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Geneva, Sept. 28, 2007 — An international coalition of non-governmental organizations today published a protest against a U.N. speech by Pakistan that accused Holocaust survivors of "campaigning against Muslim symbols in the Western world" and that called hatred of Muslims "a cruel form of Anti-Semitism." The letter was sent to Masood Khan, Pakistan's UN envoy in Geneva, who made the comments on Tuesday before the UN Human Rights Council, speaking on behalf of the 56-nation Organization of the Islamic Conference. (See full text of Joint NGO Letter below, or see www.blog.unwatch.org)
The letter was signed by a coalition of nine human rights and non-governmental organizations from Switzerland, Russia, and the U.S., including UN Watch, the Becket Fund for Religious Liberty, the World Union of Progressive Judaism and the Friedrich-Ebert-Stiftung foundation's German Forum Human Rights.
The Islamic group holds signficant influence at the UN's highest human rights body, and this week continued its recent practice of debating reports on the alleged "defamation of Islam." The council has adopted 11 Islamic-sponsored resolutions against Israel since its inauguration in June 2006, but none against any other state.
"The U.N. human rights commission was founded in 1946 in response to the Nazi atrocities, and so it is tragic that some are now perverting its principles and denying its history," said Hillel Neuer, executive director of the Geneva-based UN Watch.
(To watch video and read full text of Pakistan's speech, visit www.blog.unwatch.org)
Joint NGO Letter
His Excellency Ambassador Masood Khan
Organization of the Islamic Conference
Permanent Mission of Pakistan to the UN in Geneva
Dear Ambassador Khan,
We, the undersigned human rights groups and non-governmental organizations, write to express our grave concern over certain remarks that you delivered before the UN Human Rights Council this past Tuesday, 25 September 2007, which offend Holocaust survivors around the world and harm the cause of equality and human rights for all.
In your statement on behalf of the Organization of the Islamic Conference, you addressed the issue of "Defamation of Religions." As representatives of civil society, we express our firm condemnation of all violations of freedom of religion. We strongly support universal respect for citizens of all faiths without discrimination.
We therefore can neither comprehend nor accept your unprecedented remarks which effectively accuse Holocaust survivors of practicing discrimination and promoting disharmony. In addressing accomodation for Muslims in the Western world and the potential for political and social harmony, you said that "in many instances Holocaust survivors, instead of promoting such harmony, are campaigning against Muslim symbols in the Western world. They should be the most ardent advocates against discrimination. Islamophobia is also a cruel form of Anti-Semitism."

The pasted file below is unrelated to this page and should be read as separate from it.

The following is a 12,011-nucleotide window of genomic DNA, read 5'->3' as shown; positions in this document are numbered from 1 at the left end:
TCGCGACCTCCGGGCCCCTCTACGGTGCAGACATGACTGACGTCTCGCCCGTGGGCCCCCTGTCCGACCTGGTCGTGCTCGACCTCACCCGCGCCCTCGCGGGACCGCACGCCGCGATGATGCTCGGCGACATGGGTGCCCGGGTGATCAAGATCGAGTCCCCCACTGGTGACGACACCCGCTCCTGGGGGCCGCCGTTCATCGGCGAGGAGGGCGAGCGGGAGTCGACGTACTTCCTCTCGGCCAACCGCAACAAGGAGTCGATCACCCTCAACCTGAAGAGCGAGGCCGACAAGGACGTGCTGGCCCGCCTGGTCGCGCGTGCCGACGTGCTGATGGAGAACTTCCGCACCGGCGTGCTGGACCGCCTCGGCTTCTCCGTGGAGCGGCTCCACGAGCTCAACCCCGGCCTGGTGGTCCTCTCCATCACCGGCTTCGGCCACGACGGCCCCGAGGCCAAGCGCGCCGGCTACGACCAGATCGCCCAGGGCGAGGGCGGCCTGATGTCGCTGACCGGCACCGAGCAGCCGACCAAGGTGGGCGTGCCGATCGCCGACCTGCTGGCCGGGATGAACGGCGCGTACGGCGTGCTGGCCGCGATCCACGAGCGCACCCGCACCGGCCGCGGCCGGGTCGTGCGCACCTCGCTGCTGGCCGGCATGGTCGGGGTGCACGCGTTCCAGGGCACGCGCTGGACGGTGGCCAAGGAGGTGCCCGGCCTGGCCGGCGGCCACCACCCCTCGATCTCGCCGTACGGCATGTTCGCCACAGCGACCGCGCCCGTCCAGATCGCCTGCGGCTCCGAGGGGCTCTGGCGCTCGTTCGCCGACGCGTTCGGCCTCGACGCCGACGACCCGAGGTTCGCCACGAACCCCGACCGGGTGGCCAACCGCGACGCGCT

We are unaware of any such "campaigning" by Holocaust survivors. Moreover, even if it were true that individuals were engaged in such an alleged effort, it would constitute unjustifiable stereotyping to label an entire group -- particularly surivors of a genocide -- on the basis of the alleged actions of a few.
We believe that Holocaust survivors, elderly men and women who are often frail and suffering from illness, are deserving of our sympathy and respect, not denigration in a speech at the United Nations.
We also regret that the baseless accusation of discrimination on the part of Holocaust survivors was compounded by remarks that effectively deny these and other victims of Antisemitism recognition of their particular form of suffering. Islamophobia, Christianophobia, and Antisemitism are the recognized terms for the hatred of Muslims, Christians and Jews. However, saying that Islamophobia is itself a "form of Anti-Semitism" only serves to corrode and confuse the very meaning and existence of Antisemitism, the term coined in the 1870's by proto-Nazi Wilhelm Marr as a euphemism for the German Judenhass, or "Jew-hate".
Not only is it nonsensical to claim that groups other than Jews are the objects of Jew-hatred, but it has the pernicious effect of blurring the meaning and impact of any condemnation of Antisemitism. We are gravely concerned that this is not the first time that Pakistan has made such statements at the UN.
Once again, pursuant to the values of the UN Charter, we express our unqualified support for the respect of all religions, and opposition to discrimination of any kind.
Please accept, Excellency, the assurances of our highest consideration and respect.
Hillel C. Neuer
United Nations Watch
Dr. Theodor Rathgeber
German Forum Human Rights
Angela C. Wu
International Law Director
The Becket Fund for Religious Liberty
Roy W. Brown
Main Representative at UN Geneva
International Humanist and Ethical Union
Rabbi François Garaï
World Union of Progressive Judaism
Chief Representative to the UN Geneva
Association for World Education
B'nai B'rith International
Dr Francois Ullmann
Ingénieurs du Monde Anatoly Kanunnikov
President of Social Ecology Foundation
UN Watch is a Geneva-based human rights organization founded in 1993 to monitor UN compliance with the principles of its Charter. It is accredited as a Non-Governmental Organization (NGO) in Special Consultative Status to the UN Economic and Social Council (ECOSOC) and as an Associate NGO to the UN Department of Public Information (DPI).
September 28, 2007
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